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Tenuta San Guido Bolgheri Sassicaia 2012 750ml
SKU 770703

Tenuta San Guido Bolgheri Sassicaia 2012

Tenuta San Guido - Tuscany - Italy - Bolgheri And Bolgheri Sassicaia

Professional Wine Reviews for Tenuta San Guido Bolgheri Sassicaia 2012

Rated 99 by Wine Enthusiast
One of Italy's most iconic bottlings, the 2012 Sassicaia is drop-dead gorgeous. A blend of 85% Cabernet Sauvignon and 15% Cabernet Franc, it boasts sensations of blue flowers, cedar, juicy red currants, ripe raspberries, white pepper and a balsamic note. Structured, radiant and loaded with finesse, it delivers everything you'd expect from a world-class wine and more. Drink 2018-2032.
Rated 95 by Decanter
Lots of lavender, minerals and blackcurrants on the nose. Turns to black berries. Full body,... read more... Additional information »
$196.94
$192.64
12 Bottle
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750ml
99 Wine Enthusiast
95 Decanter
93 Wine Spectator
93 Robert Parker

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Additional Information on Tenuta San Guido Bolgheri Sassicaia 2012

Winery: Tenuta San Guido

Vintage: 2012

2012 has, so far been a positive year for wineries around the world. While it may be a little too early to speak of the wines being made in the northern hemisphere, European and North American wineries have already begun reporting that their harvesting season has been generally very good, and are predicting to continue with the kind of successes they saw in 2011. However, 2012 has been something of a late year for France, due to unpredictable weather throughout the summer, and the grapes were ripening considerably later than they did in 2011 (which was, admittedly, an exceptionally early year). French wineries are claiming, though, that this could well turn out to be advantageous, as the slow ripening will allow the resulting wines to express more flavour and features of the terroir they are grown in. The southern hemisphere has seen ideal climatic conditions in most of the key wine producing countries, and Australia and New Zealand particularly had a superb year, in particular with the Bordeaux varietal grapes that grow there and which love the humidity these countries received plenty of. Also enjoying a fantastic year for weather were wineries across Argentina and Chile, with the Mendoza region claiming that 2012 will be one of their best vintages of the past decade. Similar claims are being made across the Chilean wine regions, where Sauvignon Blanc and Cabernet Sauvignon had an especially good year. These two grape varietals also produced characterful wines on the coastal regions of South Africa this year.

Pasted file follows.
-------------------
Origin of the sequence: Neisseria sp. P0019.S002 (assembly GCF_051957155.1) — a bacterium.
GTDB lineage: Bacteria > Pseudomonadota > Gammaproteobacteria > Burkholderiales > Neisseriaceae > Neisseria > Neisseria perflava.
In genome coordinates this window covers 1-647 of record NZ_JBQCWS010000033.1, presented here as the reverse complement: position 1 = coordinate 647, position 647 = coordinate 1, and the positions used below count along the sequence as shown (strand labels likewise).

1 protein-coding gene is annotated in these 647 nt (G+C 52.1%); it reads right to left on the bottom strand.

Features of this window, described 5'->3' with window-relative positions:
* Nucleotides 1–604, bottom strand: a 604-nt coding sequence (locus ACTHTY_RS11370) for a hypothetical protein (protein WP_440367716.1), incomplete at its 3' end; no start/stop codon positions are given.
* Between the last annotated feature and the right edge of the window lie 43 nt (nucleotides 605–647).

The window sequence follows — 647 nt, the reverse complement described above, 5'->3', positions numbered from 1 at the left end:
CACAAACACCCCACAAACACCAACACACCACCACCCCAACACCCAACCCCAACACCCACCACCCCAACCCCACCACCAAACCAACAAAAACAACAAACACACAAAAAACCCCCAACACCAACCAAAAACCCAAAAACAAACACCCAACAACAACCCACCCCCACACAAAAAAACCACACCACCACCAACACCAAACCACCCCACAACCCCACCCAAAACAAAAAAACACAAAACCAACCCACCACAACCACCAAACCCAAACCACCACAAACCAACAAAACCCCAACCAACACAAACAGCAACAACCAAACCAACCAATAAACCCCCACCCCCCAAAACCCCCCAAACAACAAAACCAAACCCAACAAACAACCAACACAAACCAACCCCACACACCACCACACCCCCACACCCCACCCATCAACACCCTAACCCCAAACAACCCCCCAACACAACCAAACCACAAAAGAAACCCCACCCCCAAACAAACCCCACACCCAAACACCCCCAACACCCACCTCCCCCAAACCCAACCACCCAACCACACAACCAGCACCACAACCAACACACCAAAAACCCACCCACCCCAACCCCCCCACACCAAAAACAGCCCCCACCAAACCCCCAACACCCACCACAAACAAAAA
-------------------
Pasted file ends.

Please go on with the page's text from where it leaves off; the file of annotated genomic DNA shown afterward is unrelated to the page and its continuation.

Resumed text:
Region: Tuscany

All over the stunning region of Tuscany in central Italy, you'll see rolling hills covered in green, healthy grapevines. This region is currently Italy's third largest producer of wines, but interestingly wineries here are generally happy with lower yields holding higher quality grapes, believing that they have a responsibility to uphold the excellent reputation of Tuscany, rather than let it slip into 'quantity over quality' wine-making as it did in the mid twentieth century. The region has a difficult soil type to work with, but the excellent climate and generations of expertise more than make up for this problem. Most commonly, Tuscan vintners grow Sangiovese and Vernaccia varietal grapes, although more and more varietals are being planted nowadays in order to produce other high quality wine styles.

Country: Italy

It isn't difficult to understand why Italy is famed not just for the quality of its wines, but also for the vast variety and range of characteristics found in the wines there. The terrain of the country varies wildly, from the lush rolling green hills and valley of Tuscany, to the sun drenched rocky coasts of Sicily, the mountainous and alpine regions of the north, and the marshy lowlands of the east. Italy really does have a little bit of everything. Combine this huge range of landscapes with an almost perfect climate for grape cultivation, and you have a country seemingly designed for viticultural excellence. The results speak for themselves, and it is clear to see that wine has become an inseparable part of Italian culture as a result of its abundance and brilliance. Each village, city and region has a local wine perfectly matched with the cuisine of the area, and not an evening passes without the vast majority of Italian families raising a glass of locally sourced wine with pride and pleasure.